Saxophonist Branford Marsalis, oldest son of New Orleans pianist and educator Ellis Marsalis, released an album with his quartet this week. He spoke to weekends on All Things Considered host Guy Raz about the failings of modern jazz, his hopes for the next generation and leaving New York City to move back to the South.
GUY RAZ: I have to ask you about the title of your new album: Four MFs Playin’ Tunes.
BRANFORD MARSALIS: I have trouble naming albums, so when it gets time for the pressing of the CD, my managers call me and say, “All right, we’re time-sensitive here. We need a title now.” And I usually say something incredibly ridiculous or controversial, and they say, “That’s the dumbest thing I’ve ever heard.” And that gives me another week.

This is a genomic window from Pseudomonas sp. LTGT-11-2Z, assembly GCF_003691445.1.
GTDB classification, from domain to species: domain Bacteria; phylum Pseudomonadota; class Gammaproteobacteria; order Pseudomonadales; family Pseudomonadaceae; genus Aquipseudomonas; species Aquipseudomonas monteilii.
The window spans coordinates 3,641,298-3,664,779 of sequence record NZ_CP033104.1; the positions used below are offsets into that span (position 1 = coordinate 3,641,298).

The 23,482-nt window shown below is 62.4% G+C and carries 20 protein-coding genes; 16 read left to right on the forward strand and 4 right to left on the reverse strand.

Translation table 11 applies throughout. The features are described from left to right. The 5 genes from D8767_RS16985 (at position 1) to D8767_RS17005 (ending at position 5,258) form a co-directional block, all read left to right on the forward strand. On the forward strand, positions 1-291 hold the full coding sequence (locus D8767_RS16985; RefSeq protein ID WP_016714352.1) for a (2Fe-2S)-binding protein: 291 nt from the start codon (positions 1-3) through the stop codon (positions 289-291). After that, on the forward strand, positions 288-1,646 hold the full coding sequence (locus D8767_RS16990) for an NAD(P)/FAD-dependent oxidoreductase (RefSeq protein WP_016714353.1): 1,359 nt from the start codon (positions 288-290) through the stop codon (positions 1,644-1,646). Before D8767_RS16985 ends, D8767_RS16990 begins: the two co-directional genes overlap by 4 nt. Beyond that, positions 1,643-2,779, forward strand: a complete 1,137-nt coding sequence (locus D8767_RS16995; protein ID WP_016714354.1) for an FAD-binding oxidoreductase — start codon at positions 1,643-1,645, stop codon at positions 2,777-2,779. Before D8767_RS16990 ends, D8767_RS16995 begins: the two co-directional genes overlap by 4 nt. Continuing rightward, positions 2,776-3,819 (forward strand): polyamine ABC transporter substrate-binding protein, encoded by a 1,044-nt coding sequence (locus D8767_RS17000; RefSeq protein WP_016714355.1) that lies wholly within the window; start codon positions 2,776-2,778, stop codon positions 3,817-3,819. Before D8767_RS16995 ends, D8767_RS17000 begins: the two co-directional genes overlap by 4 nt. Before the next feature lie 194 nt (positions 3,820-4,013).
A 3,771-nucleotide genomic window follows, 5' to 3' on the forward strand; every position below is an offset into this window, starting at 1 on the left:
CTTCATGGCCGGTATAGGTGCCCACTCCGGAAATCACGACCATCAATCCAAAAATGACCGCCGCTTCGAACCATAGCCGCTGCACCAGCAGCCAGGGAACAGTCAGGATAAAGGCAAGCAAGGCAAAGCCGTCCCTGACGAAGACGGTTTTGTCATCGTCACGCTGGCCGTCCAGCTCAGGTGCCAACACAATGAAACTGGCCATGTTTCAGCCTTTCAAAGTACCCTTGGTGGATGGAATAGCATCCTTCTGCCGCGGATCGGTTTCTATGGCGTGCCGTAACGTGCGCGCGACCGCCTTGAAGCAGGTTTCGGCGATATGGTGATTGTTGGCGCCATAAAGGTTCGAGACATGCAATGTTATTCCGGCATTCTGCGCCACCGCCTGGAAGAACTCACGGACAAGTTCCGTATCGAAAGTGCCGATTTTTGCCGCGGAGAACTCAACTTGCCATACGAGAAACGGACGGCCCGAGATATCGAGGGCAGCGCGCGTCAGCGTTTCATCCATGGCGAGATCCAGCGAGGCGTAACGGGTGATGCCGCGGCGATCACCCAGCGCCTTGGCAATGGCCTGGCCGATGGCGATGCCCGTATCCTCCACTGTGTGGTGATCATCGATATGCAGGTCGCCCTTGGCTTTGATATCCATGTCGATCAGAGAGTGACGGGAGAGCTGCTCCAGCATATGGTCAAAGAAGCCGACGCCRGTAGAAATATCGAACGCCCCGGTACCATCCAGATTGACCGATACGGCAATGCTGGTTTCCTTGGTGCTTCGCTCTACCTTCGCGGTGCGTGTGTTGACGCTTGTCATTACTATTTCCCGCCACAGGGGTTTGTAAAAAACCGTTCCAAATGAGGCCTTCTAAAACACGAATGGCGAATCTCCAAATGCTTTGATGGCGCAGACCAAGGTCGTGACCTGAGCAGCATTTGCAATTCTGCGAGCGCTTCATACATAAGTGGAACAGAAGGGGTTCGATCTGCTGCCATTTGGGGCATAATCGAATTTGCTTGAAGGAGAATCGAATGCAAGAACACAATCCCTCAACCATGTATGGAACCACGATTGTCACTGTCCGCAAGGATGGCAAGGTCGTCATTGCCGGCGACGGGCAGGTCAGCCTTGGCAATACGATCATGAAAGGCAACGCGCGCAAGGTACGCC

We were in that situation again, and that phrase came from a writer who was at the session. He kept pressing me about what the concept of the record was, and I was trying to assure him that the record did not have a concept, which he couldn’t wrap his head around. The general concept of the music is just about four guys on stage playing tunes, and that the tune is more important than individual solo, or any idea of genius or innovation or all these false choices that I hear in the jazz world.
When my manager said we need a title, I kind of threw that out there figuring they’d say, “That’s the dumbest thing. You’re not going to do it.” So when I said it, there was a little beat, and then they said, “That’s great. We’re gonna go with it.” And then it was me saying, “Now wait a second, we might not want to use this.” It was too late; they were off to the races with it…
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